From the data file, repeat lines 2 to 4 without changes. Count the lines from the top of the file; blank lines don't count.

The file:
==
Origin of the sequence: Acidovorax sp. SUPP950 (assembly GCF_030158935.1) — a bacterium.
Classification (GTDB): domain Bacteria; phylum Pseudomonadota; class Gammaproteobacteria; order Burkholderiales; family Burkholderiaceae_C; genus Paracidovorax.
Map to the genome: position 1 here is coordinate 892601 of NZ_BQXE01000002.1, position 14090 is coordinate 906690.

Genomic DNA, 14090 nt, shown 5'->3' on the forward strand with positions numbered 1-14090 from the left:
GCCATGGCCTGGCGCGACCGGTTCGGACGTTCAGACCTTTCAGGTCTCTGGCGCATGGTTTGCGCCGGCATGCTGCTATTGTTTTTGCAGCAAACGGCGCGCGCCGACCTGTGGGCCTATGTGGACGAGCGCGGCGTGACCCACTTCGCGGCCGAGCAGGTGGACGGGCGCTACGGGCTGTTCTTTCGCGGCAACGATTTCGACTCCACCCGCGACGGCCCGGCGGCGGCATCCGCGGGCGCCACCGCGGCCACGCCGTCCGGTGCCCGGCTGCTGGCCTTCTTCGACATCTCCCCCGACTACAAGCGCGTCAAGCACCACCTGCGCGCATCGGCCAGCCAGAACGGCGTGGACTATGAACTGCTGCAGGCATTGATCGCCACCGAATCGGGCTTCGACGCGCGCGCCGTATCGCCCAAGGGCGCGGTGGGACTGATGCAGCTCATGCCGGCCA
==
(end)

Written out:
Classification (GTDB): domain Bacteria; phylum Pseudomonadota; class Gammaproteobacteria; order Burkholderiales; family Burkholderiaceae_C; genus Paracidovorax.
Map to the genome: position 1 here is coordinate 892601 of NZ_BQXE01000002.1, position 14090 is coordinate 906690.

Genomic DNA, 14090 nt, shown 5'->3' on the forward strand with positions numbered 1-14090 from the left: